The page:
What is an Oblate?

By becoming an Oblate of Saint Benedict, Christian men or women choose to associate themselves with a Benedictine religious community in order to strengthen their baptismal commitment and enrich their Christian way of life.

Become An Oblate

Do you seek God in Jesus Christ and want to know him more fully? Intensify your faith journey by becoming an Oblate. In joining an Oblate group, you will experience the support of a group whose members share a common commitment to Catholic, Christian values enlivened by The Rule of Saint Benedict. The Oblates of St. Walburga Deanery, Baltimore, meet the 3rd Sunday of the month in The Notre Dame Room at 3:00 p.m. Any change in date  or meeting time is announced at least a month ahead of time in the bulletin. For information on becoming an Oblate, call the parish office at: (410) 947-4988 

Obverse, Saint Benedict Medal

Reverse, Saint Benedict Medal

Fr. Paschal and Oblates of Saint Benedict during the Oblate Congress in Fall 2013

Fr. Paschal and Oblates of Saint Benedict during the Oblate Congress in Fall 2013

The Saint Benedict Medal

It is not known when the first medal of Saint Benedict was struck. At some point in history, a series of capital letters was placed around the large figure of the cross on the reverse side of the medal. For a long time the meaning of these letters was unknown, but in 1647 a manuscript dating back to 1415 was found at the Abbey of Metten, Bavaria, giving an explanation of the letters.

The Jubilee medal (front) was struck in 1880 under the supervision of the monks of Montecassino, Italy, to mark the 1400th anniversary of the birth of Saint Benedict. The design of this medal was produced at St. Martin's Archabbey, Beuron, Germany, at the request of the prior of Montecassino, Archabbot Boniface Krug O.S.B. (1838-1909). Boniface Krug was a native of Baltimore and originally a monk of Saint Vincent Archabbey, Latrobe, Pennsylvania, until he was chosen to as Archabbot of Montecassino.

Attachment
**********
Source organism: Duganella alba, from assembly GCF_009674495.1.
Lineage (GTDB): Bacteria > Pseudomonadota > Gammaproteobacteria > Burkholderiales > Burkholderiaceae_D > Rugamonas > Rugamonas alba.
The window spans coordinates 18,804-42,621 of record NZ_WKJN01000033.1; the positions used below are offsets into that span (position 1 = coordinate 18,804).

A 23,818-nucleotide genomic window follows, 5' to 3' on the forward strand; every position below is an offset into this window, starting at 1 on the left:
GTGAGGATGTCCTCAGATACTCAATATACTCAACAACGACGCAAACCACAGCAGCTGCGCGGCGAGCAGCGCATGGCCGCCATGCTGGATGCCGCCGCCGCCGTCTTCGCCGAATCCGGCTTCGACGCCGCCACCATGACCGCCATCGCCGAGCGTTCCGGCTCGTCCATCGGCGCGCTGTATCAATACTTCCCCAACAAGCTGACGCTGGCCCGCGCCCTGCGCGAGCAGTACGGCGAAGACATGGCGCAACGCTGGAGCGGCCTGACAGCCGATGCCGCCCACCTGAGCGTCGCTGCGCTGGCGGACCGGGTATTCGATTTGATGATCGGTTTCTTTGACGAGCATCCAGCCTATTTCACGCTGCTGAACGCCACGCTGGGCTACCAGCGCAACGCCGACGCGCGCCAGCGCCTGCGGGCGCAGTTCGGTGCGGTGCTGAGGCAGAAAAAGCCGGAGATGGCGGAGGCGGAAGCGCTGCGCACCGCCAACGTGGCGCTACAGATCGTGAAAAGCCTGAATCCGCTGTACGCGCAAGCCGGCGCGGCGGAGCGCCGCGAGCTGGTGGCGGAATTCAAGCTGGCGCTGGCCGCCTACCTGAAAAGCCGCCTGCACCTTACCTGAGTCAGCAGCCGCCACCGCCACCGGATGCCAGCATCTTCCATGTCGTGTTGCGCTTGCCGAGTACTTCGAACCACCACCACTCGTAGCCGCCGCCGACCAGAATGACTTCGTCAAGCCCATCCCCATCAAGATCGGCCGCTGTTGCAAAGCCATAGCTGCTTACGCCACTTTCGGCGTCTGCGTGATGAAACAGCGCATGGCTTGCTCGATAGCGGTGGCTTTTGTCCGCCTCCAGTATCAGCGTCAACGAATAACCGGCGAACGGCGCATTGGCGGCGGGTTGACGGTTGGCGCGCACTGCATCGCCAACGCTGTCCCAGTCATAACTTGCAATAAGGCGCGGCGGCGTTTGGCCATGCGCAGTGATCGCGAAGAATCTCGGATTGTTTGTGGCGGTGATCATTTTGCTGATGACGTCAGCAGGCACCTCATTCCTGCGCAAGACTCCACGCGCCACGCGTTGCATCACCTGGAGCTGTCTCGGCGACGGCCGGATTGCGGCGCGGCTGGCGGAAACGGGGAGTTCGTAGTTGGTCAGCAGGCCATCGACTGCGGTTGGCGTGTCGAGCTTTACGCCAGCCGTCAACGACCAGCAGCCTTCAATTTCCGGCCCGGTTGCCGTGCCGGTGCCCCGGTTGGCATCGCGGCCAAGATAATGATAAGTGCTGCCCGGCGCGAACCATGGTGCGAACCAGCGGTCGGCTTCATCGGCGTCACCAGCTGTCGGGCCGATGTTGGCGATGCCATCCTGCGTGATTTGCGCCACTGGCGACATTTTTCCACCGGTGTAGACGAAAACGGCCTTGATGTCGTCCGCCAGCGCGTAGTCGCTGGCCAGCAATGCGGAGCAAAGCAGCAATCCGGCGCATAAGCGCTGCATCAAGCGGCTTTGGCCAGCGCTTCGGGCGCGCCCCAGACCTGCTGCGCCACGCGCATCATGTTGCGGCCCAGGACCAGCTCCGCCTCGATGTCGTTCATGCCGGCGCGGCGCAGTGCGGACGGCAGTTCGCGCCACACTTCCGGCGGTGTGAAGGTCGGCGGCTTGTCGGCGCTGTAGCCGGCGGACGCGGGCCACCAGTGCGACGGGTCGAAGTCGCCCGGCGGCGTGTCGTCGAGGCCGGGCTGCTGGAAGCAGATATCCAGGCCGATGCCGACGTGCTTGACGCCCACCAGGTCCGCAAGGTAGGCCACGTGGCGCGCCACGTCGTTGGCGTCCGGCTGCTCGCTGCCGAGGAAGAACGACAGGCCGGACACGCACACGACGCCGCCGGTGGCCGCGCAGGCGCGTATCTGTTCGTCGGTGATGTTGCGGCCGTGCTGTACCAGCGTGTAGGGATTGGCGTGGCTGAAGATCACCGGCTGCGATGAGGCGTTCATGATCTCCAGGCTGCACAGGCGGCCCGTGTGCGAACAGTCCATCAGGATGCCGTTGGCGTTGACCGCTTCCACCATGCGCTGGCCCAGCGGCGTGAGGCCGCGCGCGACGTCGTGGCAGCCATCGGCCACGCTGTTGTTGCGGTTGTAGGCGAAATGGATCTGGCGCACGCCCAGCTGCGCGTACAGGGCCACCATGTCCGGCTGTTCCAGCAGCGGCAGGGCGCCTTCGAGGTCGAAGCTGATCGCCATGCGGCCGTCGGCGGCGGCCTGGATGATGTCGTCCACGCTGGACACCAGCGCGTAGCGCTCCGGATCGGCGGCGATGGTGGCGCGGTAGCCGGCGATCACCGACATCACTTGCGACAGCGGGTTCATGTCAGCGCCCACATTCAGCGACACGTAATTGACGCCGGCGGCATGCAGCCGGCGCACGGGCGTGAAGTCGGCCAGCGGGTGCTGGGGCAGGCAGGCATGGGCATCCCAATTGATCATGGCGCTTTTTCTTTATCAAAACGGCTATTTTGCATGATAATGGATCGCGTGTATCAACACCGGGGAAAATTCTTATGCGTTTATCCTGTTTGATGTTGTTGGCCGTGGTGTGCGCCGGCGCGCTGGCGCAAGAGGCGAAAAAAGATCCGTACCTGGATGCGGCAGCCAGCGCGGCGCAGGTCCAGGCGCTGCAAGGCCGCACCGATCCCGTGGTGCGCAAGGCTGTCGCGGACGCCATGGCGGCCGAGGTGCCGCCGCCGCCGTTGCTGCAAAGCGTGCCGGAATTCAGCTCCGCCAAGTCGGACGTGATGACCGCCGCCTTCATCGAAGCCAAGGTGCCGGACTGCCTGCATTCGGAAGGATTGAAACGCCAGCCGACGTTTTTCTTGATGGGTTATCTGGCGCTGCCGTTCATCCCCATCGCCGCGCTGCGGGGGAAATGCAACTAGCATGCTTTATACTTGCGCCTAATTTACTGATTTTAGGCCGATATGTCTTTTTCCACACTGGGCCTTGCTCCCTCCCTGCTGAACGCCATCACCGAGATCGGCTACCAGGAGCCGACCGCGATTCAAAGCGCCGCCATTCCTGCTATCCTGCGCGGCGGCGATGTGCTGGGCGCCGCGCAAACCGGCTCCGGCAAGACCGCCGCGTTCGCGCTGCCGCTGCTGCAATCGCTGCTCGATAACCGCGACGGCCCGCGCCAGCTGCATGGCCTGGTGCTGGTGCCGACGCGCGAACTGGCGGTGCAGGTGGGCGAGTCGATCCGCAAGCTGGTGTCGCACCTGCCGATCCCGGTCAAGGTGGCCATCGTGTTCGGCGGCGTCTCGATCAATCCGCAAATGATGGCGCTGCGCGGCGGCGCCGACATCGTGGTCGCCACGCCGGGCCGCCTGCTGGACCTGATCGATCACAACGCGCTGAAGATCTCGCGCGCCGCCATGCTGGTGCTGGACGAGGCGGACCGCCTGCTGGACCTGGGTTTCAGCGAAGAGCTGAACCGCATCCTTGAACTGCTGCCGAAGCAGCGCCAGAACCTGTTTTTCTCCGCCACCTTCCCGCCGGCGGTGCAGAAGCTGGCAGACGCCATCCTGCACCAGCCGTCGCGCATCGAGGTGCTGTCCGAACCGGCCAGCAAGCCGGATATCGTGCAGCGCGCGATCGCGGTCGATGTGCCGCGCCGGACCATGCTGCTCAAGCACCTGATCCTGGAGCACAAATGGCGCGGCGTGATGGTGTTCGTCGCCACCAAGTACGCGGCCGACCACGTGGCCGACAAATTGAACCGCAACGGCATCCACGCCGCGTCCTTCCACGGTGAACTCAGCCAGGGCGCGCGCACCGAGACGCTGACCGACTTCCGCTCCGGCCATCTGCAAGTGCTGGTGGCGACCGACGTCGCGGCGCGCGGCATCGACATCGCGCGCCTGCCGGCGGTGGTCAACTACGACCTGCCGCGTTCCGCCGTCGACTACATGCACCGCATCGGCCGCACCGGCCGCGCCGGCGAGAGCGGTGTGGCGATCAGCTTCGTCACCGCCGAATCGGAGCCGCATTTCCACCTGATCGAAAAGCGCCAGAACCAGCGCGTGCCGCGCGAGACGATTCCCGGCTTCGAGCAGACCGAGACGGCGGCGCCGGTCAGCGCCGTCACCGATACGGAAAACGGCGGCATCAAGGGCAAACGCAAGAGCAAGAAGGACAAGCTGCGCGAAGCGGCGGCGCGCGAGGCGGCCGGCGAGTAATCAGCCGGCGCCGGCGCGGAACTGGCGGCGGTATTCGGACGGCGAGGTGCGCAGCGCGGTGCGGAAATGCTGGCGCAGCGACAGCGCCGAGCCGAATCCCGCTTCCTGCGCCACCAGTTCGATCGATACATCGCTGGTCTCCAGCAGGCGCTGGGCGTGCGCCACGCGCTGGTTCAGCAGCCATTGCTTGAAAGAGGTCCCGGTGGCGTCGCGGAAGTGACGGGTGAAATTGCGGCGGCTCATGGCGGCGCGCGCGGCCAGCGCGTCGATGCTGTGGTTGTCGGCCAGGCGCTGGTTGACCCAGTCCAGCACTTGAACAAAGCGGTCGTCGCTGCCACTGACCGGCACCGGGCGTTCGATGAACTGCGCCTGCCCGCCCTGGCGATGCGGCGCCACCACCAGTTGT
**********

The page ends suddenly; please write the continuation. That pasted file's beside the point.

Obverse Side of Medal

The Cross of Eternal Salvation

  • On the face of the medal is the image of Saint Benedict. In his right hand he holds the cross, the Christian's symbol of salvation. The cross reminds us of the zealous work of evangelizing and civilizing England and Europe carried out mainly by the Benedictine monks and nuns, especially for the sixth to the ninth/tenth centuries.

Rule and Raven

  • In St. Benedict's left hand is his Rule for Monasteries that could well be summed up in the words of the Prologue exhorting us to "walk in God's ways, with the Gospel as our guide." On a pedestal to the right of St. Benedict is the poisoned cup, shattered when he made the sign of the cross over it. On a pedestal to the left is a raven about to carry away a loaf of poisoned bread that a jealous enemy had sent to St. Benedict.

C. S. P. B.

  • Above the cup and the raven are the Latin words: Crux s. patris Benedicti (The Cross of our holy father Benedict). On the margin of the medal, encircling the figure of Benedict, are the Latin words: Eius in obitu nostro praesentia muniamur! (May we be strengthened by his presence in the hour of our death!). Benedictines have always regarded St. Benedict as a special patron of a happy death. He himself died in the chapel at Montecassino while standing with his arms raised up to heaven, supported by the brothers of the monastery, shortly after Saint Benedict had received Holy Communion.

Monte Cassino

  • Below Benedict we read: ex SM Casino MDCCCLXXX (from holy Monte Cassino, 1880). This is the medal struck to commemorate the 1400th anniversary of the birth of Saint Benedict.


Reverse Side of Medal

Crux mihi lux

  • On the back of the medal, the cross is dominant. On the arms of the cross are the initial letters of a rhythmic Latin prayer: Crux sacra sit mihi lux! Nunquam draco sit mihi dux! (May the holy cross be my light! May the dragon never be my guide!). In the angles of the cross, the letters C. S. P. B. stand for Crux Sancti Patris Benedicti (The cross of our holy father Benedict).


  • Above the cross is the word pax (peace), that has been a Benedictine motto for centuries. Around the margin of the back of the medal, the letters V R S N S M V - S M Q L I V B are the initial letters, as mentioned above, of a Latin prayer of exorcism against Satan: Vade retro Satana! Nunquam suade mihi vana! Sunt mala quae libas. Ipse venena bibas! (Be gone Satan! Never tempt me with your vanities! What you offer me is evil. Drink the poison yourself!)